Marketing Your Locally Set Book - Esri Rose
You might think this topic is geared toward published writers, but the best time to start marketing a locally set book is before you finish the manuscript.
- Feature local businesses and landmarks. Don’t pick the latest, trendy restaurant or the brand-new oxygen bar. Chances are, those will be long gone by the time your book is out. Go for longevity. More people will recognize local icons of business, too.
- Feature well-attended, enthusiastic groups. Does your town have a greyhound rescue organization? Breed-dog lovers can be loyal readers if you feature their favorite pup in a book.
- Market to gender when picking what groups to feature. Your town may be noted for its Civil War re-enactment group, but how many of those guys read romance?
- Look for tie-ins. If you feature a woman-oriented business, they may be willing to promote your contest or host a book-release party. Now is the time to feel them out about it, but be diplomatic. “I was thinking of featuring your salon/jewelry store/chocolate shop in my book. Wouldn’t it be fun to have a joint party?” If you know the owner, are a good client, or have a good friend who is willing to pitch for you, you’re in better shape.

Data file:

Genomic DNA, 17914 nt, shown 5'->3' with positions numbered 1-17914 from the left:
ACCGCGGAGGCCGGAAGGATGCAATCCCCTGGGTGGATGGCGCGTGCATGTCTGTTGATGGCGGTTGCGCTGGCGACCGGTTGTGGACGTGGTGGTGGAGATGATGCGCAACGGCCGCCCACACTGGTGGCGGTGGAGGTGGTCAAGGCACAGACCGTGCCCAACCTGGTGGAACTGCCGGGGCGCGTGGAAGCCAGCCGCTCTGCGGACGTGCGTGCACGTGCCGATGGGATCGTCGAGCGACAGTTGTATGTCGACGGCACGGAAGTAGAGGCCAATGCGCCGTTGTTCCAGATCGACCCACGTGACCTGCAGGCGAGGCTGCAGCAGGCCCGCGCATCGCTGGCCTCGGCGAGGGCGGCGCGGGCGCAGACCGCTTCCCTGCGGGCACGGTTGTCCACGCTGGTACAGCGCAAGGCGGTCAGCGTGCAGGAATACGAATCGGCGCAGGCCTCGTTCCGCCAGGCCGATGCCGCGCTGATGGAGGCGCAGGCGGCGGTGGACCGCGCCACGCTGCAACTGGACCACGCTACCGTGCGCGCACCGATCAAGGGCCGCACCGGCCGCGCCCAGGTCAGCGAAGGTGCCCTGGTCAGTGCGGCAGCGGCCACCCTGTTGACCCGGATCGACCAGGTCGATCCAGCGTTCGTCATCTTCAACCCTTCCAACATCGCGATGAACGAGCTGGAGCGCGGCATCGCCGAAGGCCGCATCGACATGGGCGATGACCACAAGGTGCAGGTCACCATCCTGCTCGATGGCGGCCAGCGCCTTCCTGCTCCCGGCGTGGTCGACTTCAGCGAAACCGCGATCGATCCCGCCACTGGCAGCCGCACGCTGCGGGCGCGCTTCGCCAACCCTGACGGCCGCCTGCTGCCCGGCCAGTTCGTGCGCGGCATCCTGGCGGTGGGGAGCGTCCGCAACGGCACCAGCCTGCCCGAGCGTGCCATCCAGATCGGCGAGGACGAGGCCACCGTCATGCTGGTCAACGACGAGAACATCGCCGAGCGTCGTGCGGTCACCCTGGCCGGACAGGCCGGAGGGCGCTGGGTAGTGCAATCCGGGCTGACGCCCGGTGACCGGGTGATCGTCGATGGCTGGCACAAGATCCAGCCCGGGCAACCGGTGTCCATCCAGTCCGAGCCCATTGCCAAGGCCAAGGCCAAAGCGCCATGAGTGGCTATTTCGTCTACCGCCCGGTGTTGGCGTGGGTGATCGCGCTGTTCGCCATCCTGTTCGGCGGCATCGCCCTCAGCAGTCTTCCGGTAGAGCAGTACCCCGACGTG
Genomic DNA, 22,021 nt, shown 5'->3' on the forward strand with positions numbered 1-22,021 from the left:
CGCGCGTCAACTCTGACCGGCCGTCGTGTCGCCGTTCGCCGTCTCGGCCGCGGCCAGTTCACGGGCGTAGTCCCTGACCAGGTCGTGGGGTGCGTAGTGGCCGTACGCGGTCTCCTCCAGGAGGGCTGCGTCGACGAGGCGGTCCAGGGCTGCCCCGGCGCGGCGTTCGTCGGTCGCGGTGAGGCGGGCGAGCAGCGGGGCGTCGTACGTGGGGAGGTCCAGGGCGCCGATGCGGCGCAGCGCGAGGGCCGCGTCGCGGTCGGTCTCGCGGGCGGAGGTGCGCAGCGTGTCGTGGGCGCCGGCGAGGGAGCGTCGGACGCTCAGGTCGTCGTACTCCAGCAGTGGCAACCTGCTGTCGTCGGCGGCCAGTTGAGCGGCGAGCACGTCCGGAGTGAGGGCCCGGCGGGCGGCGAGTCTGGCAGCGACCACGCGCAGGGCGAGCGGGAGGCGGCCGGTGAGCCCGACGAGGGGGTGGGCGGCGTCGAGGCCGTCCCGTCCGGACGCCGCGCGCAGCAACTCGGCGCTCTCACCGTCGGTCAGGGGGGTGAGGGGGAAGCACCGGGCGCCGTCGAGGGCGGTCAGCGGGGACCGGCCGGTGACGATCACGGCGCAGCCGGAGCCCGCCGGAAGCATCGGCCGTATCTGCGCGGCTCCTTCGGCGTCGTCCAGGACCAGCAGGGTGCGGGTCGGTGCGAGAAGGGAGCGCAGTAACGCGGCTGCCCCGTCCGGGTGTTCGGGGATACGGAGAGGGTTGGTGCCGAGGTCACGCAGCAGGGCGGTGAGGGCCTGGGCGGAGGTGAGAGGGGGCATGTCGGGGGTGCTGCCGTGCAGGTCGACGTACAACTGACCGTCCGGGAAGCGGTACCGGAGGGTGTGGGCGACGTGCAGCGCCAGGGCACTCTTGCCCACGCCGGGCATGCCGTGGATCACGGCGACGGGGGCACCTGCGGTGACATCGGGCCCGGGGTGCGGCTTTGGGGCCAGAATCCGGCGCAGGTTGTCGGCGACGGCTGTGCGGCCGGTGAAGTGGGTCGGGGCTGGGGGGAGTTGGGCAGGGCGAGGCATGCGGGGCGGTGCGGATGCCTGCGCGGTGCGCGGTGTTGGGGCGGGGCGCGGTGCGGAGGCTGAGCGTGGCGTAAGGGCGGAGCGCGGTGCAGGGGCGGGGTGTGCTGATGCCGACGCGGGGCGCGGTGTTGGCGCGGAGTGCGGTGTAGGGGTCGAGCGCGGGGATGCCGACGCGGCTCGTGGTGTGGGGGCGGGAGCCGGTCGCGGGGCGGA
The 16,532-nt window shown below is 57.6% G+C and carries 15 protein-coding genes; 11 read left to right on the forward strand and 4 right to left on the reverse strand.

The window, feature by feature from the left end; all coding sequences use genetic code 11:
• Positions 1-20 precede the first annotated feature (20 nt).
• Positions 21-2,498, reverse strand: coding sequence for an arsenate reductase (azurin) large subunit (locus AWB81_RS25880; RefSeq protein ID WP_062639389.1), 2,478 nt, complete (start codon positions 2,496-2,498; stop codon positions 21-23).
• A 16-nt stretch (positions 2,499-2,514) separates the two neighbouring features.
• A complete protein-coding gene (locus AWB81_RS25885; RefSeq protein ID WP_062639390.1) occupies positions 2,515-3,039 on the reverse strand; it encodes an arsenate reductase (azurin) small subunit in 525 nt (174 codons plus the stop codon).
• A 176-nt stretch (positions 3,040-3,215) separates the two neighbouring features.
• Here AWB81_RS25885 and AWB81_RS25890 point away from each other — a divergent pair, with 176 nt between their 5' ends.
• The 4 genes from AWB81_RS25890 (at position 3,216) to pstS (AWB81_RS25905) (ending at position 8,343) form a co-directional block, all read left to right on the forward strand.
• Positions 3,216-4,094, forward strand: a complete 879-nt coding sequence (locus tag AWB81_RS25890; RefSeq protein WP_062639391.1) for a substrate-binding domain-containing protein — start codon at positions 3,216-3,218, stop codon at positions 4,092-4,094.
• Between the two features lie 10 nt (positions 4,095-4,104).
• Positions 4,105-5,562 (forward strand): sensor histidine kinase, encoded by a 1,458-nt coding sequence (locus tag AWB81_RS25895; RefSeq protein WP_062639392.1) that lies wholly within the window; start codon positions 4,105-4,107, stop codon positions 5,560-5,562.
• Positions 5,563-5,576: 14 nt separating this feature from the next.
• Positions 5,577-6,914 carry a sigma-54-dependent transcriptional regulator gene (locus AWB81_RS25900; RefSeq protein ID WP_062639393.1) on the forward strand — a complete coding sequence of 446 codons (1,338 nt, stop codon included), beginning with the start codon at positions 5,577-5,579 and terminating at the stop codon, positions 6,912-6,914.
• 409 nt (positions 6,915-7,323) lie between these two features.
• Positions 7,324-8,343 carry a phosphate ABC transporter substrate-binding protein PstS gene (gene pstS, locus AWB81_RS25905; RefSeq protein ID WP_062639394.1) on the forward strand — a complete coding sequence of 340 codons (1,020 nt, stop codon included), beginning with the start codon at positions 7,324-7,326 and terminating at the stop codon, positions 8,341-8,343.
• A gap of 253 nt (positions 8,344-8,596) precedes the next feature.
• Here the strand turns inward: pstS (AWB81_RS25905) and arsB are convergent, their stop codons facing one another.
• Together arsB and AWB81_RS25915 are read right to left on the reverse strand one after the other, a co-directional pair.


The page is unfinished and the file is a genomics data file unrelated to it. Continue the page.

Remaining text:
- Look for communication vectors. The greyhound group that has an active Yahoo Group and a nationwide email list is better than the knitting store that puts a stack of newsletters out twice a year.
Get the idea? Great! Now get cracking on that book about the lingerie-shop owner who owns a lovable rescued greyhound and gets proposed to at your local fancy restaurant.